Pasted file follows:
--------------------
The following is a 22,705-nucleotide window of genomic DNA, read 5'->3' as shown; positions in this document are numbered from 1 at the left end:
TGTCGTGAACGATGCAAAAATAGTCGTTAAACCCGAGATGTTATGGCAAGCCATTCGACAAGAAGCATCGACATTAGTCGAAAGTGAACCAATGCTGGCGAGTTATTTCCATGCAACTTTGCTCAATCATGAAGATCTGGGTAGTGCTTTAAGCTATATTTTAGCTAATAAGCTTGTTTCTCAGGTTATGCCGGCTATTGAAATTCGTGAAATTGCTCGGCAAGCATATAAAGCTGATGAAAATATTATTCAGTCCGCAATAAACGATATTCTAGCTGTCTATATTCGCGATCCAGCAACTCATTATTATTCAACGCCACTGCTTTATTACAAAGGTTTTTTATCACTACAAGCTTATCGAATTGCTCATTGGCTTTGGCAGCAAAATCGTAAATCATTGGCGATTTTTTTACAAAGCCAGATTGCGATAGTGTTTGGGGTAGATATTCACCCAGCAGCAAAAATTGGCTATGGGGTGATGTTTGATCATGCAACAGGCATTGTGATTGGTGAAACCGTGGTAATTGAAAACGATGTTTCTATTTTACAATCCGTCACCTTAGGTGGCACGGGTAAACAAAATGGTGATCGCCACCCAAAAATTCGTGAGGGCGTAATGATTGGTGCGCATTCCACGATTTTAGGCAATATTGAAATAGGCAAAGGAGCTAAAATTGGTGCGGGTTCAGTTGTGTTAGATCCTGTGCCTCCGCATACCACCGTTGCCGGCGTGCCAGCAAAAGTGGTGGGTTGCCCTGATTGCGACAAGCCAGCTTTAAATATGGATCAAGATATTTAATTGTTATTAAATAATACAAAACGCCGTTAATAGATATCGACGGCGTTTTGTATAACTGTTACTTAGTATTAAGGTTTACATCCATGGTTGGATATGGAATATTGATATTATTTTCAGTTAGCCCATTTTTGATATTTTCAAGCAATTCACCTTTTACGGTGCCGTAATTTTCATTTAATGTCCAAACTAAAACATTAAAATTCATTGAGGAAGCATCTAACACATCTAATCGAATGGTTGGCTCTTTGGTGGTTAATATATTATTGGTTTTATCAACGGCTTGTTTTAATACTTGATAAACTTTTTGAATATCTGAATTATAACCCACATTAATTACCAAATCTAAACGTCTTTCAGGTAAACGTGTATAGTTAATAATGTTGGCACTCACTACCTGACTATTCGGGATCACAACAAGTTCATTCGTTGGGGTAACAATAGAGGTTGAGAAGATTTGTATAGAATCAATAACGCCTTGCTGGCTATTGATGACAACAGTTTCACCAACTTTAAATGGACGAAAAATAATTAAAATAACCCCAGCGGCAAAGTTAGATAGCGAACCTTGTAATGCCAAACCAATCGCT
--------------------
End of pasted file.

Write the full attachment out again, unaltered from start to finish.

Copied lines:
The following is a 22,705-nucleotide window of genomic DNA, read 5'->3' as shown; positions in this document are numbered from 1 at the left end:
TGTCGTGAACGATGCAAAAATAGTCGTTAAACCCGAGATGTTATGGCAAGCCATTCGACAAGAAGCATCGACATTAGTCGAAAGTGAACCAATGCTGGCGAGTTATTTCCATGCAACTTTGCTCAATCATGAAGATCTGGGTAGTGCTTTAAGCTATATTTTAGCTAATAAGCTTGTTTCTCAGGTTATGCCGGCTATTGAAATTCGTGAAATTGCTCGGCAAGCATATAAAGCTGATGAAAATATTATTCAGTCCGCAATAAACGATATTCTAGCTGTCTATATTCGCGATCCAGCAACTCATTATTATTCAACGCCACTGCTTTATTACAAAGGTTTTTTATCACTACAAGCTTATCGAATTGCTCATTGGCTTTGGCAGCAAAATCGTAAATCATTGGCGATTTTTTTACAAAGCCAGATTGCGATAGTGTTTGGGGTAGATATTCACCCAGCAGCAAAAATTGGCTATGGGGTGATGTTTGATCATGCAACAGGCATTGTGATTGGTGAAACCGTGGTAATTGAAAACGATGTTTCTATTTTACAATCCGTCACCTTAGGTGGCACGGGTAAACAAAATGGTGATCGCCACCCAAAAATTCGTGAGGGCGTAATGATTGGTGCGCATTCCACGATTTTAGGCAATATTGAAATAGGCAAAGGAGCTAAAATTGGTGCGGGTTCAGTTGTGTTAGATCCTGTGCCTCCGCATACCACCGTTGCCGGCGTGCCAGCAAAAGTGGTGGGTTGCCCTGATTGCGACAAGCCAGCTTTAAATATGGATCAAGATATTTAATTGTTATTAAATAATACAAAACGCCGTTAATAGATATCGACGGCGTTTTGTATAACTGTTACTTAGTATTAAGGTTTACATCCATGGTTGGATATGGAATATTGATATTATTTTCAGTTAGCCCATTTTTGATATTTTCAAGCAATTCACCTTTTACGGTGCCGTAATTTTCATTTAATGTCCAAACTAAAACATTAAAATTCATTGAGGAAGCATCTAACACATCTAATCGAATGGTTGGCTCTTTGGTGGTTAATATATTATTGGTTTTATCAACGGCTTGTTTTAATACTTGATAAACTTTTTGAATATCTGAATTATAACCCACATTAATTACCAAATCTAAACGTCTTTCAGGTAAACGTGTATAGTTAATAATGTTGGCACTCACTACCTGACTATTCGGGATCACAACAAGTTCATTCGTTGGGGTAACAATAGAGGTTGAGAAGATTTGTATAGAATCAATAACGCCTTGCTGGCTATTGATGACAACAGTTTCACCAACTTTAAATGGACGAAAAATAATTAAAATAACCCCAGCGGCAAAGTTAGATAGCGAACCTTGTAATGCCAAACCAATCGCT